I have just recently uploaded a new version of this website, generated using a custom-built Ruby script. This is just a meta post about it. Visitors should not experience much difference.
I used to use a complex org-publish setup to generate and publish this website, along with Emacs Lisp functions to sanitise and upload files, fetch and process logs for analytics and do some other related tasks. The website was made up of a bunch of org-mode files, one for each page. Making a new page or blog post required too much manual work and copying things around, so I didn’t make much. Also, org-publish was slow, even when only a single file was modified.
Sooo, given in the past two days where I had no lessons, I converted the pages to Textile from Org mode using pandoc, and wrote a program in Ruby that, using also RedCloth, generates all the pages, RSS feeds and blog pages (one single blog ATM, but I’ve tried to make it easy to spawn blogs because I may start side-blogs, so-to-speak) and copies over those and the static files into an output directory. Having only very superficially perused Ruby in the past, it took a bit of time to get used to the language, but that was worth it. I’ll probably be a ‘Rubyist’ from now on, I guess.
Textile is simply the most expressive markup language after Org’s one out there. Markdown, in all its variations, is limited, and languages like reStructuredText or AsciiDoc are comprehensive with regards to features, but unfortunately cryptic for my tastes. Textile being more explicit with its markup (and for my personal taste, more elegant than any of the three formats named), it’s easier to look up documentation for all the constructs. Given I’d preferably only know Org syntax by heart and rather not have to memorise yet another markup syntax, that is very useful to me, considering also I only occasionally post (though, I’m trying to make creating new posts as easy as it gets with this current setup, so hopefully I’ll publish more often).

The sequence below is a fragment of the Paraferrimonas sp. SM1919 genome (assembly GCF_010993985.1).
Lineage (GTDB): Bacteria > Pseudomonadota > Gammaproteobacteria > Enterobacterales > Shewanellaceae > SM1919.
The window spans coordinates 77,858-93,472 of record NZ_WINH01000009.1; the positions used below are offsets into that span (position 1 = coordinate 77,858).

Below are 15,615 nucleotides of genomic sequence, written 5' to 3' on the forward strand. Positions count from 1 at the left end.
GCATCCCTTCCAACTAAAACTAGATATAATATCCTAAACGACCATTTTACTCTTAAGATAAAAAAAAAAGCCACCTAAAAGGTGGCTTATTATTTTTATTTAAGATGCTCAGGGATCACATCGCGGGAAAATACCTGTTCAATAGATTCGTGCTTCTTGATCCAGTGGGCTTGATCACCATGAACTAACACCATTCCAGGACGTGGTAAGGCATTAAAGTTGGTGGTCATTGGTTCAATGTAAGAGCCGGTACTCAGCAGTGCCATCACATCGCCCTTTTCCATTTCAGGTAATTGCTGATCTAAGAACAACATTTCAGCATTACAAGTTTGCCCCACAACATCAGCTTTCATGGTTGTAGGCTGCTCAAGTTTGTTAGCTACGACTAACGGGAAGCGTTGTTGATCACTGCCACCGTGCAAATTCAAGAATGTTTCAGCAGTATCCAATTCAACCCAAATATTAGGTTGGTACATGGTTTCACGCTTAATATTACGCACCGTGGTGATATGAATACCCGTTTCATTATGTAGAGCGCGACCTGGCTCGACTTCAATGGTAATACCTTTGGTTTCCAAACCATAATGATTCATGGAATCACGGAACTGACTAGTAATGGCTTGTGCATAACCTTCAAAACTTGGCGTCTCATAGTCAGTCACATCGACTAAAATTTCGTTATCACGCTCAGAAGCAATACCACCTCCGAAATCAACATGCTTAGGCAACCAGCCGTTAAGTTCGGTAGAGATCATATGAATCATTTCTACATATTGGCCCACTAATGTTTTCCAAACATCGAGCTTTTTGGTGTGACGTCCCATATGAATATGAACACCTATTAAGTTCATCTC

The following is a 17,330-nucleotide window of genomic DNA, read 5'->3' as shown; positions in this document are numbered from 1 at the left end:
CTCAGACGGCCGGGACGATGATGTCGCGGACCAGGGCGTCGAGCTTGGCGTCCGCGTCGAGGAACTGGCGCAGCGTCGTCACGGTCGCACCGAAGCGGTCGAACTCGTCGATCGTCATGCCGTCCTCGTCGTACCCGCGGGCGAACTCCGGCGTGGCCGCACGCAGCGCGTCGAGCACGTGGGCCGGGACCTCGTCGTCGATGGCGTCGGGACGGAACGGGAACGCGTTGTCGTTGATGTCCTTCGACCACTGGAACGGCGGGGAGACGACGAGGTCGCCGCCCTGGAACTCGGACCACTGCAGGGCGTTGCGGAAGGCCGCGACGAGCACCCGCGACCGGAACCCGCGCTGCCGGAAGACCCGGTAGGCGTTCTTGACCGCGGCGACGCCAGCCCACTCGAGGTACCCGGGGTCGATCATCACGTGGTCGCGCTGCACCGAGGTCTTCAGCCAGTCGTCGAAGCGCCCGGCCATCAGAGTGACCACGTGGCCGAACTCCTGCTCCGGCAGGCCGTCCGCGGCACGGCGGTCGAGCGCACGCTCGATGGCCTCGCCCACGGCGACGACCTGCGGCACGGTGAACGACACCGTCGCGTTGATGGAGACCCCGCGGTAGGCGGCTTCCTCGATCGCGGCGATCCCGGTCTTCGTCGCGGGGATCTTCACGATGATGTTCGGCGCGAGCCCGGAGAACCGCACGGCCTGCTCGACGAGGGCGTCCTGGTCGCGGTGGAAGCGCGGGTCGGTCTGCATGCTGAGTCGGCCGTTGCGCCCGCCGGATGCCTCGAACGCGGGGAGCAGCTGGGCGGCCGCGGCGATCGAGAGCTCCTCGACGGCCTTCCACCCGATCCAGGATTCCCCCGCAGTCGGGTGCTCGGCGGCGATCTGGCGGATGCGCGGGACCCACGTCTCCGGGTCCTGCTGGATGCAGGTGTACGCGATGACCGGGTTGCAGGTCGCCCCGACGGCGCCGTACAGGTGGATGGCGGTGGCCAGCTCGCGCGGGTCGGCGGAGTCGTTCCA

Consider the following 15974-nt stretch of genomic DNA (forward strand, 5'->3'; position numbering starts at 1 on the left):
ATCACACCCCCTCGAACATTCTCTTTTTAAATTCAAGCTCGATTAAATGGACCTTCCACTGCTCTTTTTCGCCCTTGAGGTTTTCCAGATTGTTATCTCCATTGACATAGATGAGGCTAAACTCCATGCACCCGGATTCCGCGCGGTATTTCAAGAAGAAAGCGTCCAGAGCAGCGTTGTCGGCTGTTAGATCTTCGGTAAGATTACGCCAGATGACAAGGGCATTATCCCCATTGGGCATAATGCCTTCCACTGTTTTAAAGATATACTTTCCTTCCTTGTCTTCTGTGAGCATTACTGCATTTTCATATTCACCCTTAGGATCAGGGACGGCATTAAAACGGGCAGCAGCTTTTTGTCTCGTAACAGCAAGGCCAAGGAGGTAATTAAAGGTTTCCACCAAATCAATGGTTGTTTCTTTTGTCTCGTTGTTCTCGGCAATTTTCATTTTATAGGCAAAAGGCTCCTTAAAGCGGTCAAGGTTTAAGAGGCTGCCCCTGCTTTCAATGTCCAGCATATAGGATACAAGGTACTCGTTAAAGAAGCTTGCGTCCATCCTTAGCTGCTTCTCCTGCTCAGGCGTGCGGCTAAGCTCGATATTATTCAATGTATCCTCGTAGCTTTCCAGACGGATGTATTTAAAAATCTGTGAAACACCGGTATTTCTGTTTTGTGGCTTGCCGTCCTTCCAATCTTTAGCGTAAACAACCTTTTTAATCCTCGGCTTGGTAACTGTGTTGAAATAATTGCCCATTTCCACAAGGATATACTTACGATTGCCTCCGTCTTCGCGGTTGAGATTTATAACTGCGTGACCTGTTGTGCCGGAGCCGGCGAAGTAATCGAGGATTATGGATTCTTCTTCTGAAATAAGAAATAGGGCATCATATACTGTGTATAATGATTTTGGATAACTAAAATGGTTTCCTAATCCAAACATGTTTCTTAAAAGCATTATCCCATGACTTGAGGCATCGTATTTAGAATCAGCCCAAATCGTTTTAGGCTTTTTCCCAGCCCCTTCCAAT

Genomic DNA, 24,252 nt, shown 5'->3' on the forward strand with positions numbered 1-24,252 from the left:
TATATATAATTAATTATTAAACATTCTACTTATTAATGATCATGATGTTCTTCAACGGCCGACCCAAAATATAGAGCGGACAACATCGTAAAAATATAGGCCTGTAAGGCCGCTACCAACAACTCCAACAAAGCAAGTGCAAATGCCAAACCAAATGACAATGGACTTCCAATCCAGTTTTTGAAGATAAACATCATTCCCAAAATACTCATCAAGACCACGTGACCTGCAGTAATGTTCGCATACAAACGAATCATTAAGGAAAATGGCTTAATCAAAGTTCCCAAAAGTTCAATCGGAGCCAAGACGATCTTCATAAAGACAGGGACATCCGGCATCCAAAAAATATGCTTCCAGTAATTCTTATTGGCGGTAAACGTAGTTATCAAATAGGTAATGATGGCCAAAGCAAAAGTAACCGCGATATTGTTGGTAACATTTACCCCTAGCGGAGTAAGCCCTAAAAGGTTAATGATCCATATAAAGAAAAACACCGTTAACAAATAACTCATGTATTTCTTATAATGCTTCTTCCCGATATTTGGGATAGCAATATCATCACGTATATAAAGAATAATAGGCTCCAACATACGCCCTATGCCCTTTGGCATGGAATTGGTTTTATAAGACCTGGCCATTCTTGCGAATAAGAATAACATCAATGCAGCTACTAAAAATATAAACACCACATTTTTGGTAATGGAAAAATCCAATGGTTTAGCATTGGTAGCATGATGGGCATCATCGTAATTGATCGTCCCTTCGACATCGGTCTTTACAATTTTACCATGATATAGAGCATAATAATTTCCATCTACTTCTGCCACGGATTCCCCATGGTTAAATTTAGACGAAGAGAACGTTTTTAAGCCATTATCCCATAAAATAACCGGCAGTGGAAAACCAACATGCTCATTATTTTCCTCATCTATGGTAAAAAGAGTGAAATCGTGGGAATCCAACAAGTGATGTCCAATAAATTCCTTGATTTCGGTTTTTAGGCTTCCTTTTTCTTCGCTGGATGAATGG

The new setup is basically ~400 lines of Ruby, a simple Makefile that’s used as a command dispatcher (i.e.
make publish runs
make build runs
ruby build.rb, etc.), and some tiny shell scripts that help generating pages/posts and publish the website. I keep using Webalizer for log-file analysis. It’s not all that featurefull, but I don’t really even need it, just look at reports for fun, so no trouble. I’ll probably publish this setup soon somewhere, after fiddling with it a bit more. My takeaway from this adventure was though that each and every programmer should at least attempt writing their own scripts for this task, given how easy essentially is (I spent most of the two days for figuring out how to use Ruby’s offline documentation with least friction possible), and yet how fun and interesting it might be. This was my first serious foray into Ruby, and that alone was quite nice in itself to be honest.
I have moved blog articles under their own subtree, but wrote an htaccess file to redirect from old paths to new ones, so all bookmarks or feeds should work without modification.
gk.html is removed, I’ll set up a redirect to the relevant file in my configuration repo on GitHub (link) soon, if htaccess will allow me to do that. Maintaining that file was problematic anyways, it was never up-to-date. Also, currently the sitemap is missing too, but hopefully I’ll write the code to generate it soon.
So, this is it. Not that useful of a blog post this one probably, but nice that I made this recap. This post should function as a “colophon” page here. If so, I should not conclude without mentioning GNU Emacs and Org Mode, which make using a computer a fruitful task for me.